SaaS truly changed everything. Buyers of software not only could now lease it instead of purchase it, but do so for a much smaller financial commitment (see Table 1.2). In addition, they no longer needed to purchase expensive hardware on which to run that software and costly data centers in which to put that hardware. Remember that expensive stereo system we discussed earlier? That was the music equivalent of the BC software world's data center. They also didn't need to hire and pay for expensive employees to run those data centers and manage the new software. Applications still ran on servers, but those servers were now owned and maintained by the vendor, not the customer, and were accessed and operated through a web browser and a URL. Today, most of those data centers have been consolidated by a few companies who provide hosting and security and easy extension of the infrastructure as needed so the software vendors often don't even host their own software any longer. This critical task is usually outsourced to companies such as Amazon Web Services and Rackspace. SaaS → Subscriptions → Customer Success This shift to SaaS as the new way of delivering software led directly to the most important change of all—subscription-based licensing. It kind of made sense that if customers no longer had to purchase hardware to run applications, they shouldn't have to purchase the software either. In the past, the cost of hardware, data centers, security, and the people required to run everything were absorbed by the customer. But today, all of those elements of a solution are provided by the vendor, along with the software, and that has paved the way for subscriptions as the vendor's pricing model.”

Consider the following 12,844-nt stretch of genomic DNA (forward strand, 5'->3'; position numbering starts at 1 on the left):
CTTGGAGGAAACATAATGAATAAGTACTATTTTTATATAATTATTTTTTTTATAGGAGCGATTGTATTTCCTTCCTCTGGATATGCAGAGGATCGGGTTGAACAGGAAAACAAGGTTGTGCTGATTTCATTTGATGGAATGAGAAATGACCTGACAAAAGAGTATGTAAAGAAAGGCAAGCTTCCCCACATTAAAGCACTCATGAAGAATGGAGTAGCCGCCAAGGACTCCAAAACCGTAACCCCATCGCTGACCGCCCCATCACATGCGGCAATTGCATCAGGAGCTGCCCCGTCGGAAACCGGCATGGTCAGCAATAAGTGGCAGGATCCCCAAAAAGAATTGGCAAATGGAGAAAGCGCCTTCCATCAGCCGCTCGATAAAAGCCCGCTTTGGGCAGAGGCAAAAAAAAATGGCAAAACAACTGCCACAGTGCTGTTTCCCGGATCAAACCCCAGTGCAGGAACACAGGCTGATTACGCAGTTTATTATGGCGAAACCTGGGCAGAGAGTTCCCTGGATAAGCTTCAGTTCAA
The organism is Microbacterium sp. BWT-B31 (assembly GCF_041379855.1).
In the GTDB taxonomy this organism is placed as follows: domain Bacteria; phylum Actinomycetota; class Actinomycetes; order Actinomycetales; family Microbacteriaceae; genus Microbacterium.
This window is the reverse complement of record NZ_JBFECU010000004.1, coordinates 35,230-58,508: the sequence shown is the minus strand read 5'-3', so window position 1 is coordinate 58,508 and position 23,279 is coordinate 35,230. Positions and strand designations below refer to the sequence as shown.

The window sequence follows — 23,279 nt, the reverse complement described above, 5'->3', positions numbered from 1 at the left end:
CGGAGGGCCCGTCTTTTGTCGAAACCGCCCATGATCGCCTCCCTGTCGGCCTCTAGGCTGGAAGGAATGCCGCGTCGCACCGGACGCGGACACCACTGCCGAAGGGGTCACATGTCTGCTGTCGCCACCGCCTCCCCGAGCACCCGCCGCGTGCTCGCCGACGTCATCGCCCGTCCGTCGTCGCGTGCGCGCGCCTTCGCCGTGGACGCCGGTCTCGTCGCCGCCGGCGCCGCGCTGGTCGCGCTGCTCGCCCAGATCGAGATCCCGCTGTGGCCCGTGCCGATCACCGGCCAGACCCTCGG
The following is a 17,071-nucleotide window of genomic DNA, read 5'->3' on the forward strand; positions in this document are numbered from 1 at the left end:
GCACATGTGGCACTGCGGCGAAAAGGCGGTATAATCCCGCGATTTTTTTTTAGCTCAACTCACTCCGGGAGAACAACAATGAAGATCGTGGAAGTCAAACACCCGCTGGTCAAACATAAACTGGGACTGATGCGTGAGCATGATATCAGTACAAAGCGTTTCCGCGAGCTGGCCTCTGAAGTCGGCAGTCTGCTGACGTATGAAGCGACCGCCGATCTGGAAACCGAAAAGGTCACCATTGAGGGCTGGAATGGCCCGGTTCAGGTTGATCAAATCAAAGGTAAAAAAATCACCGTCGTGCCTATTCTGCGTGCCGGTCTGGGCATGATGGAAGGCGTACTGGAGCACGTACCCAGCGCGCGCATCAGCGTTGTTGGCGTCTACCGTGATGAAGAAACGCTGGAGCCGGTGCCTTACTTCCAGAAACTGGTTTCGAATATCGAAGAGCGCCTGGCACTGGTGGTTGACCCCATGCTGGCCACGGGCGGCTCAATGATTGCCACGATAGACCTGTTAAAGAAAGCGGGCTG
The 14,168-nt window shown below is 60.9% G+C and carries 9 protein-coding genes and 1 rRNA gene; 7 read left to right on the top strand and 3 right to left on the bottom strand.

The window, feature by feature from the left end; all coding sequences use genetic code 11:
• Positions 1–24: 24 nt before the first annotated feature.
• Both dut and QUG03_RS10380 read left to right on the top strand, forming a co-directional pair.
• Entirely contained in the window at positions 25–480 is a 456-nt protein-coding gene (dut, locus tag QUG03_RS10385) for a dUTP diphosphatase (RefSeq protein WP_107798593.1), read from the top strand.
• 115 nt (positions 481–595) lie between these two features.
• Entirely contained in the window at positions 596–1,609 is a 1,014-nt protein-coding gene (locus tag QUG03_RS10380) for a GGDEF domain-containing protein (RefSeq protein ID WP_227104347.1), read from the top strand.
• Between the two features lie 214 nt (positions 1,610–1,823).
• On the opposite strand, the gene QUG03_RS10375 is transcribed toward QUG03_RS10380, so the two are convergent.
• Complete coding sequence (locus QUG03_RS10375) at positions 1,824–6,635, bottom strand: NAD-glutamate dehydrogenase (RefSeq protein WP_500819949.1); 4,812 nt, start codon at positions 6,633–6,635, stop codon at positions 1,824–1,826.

The risk of switching is now owned almost exclusively by the software vendor. Customers no longer bear the burden of huge upfront costs (usually).

  1. “Acquiring customers is expensive. Really expensive. That makes keeping them a necessity, no matter how big your market might be”.
  2. With the increased pressure and risk on the vendor as well as the stretched LTV realization, customer retention is more important than ever. The graph below is meant to represent the realization of $$$ that comes from a growing and compounding customer base through expansion and upsells.


  3. Customer Success is a philosophy that should be embodied by your entire organization. EVERYONE must be customer obsessed. Additionally, every part of the organization should be equally committed to and incentivized by the success of your customers. This comes from a cross-functional agreement and buy-in from sales, product, data, marketing, and executives alike.
  4. Here are some impacts that a customer success focus will have on the Sales & Product teams (click)
    Impact on Sales
    Impact on Product
    A new focus on marketing and selling only to customers who can be successful long-term with your product
    Building return on investment (ROI) measurements into your product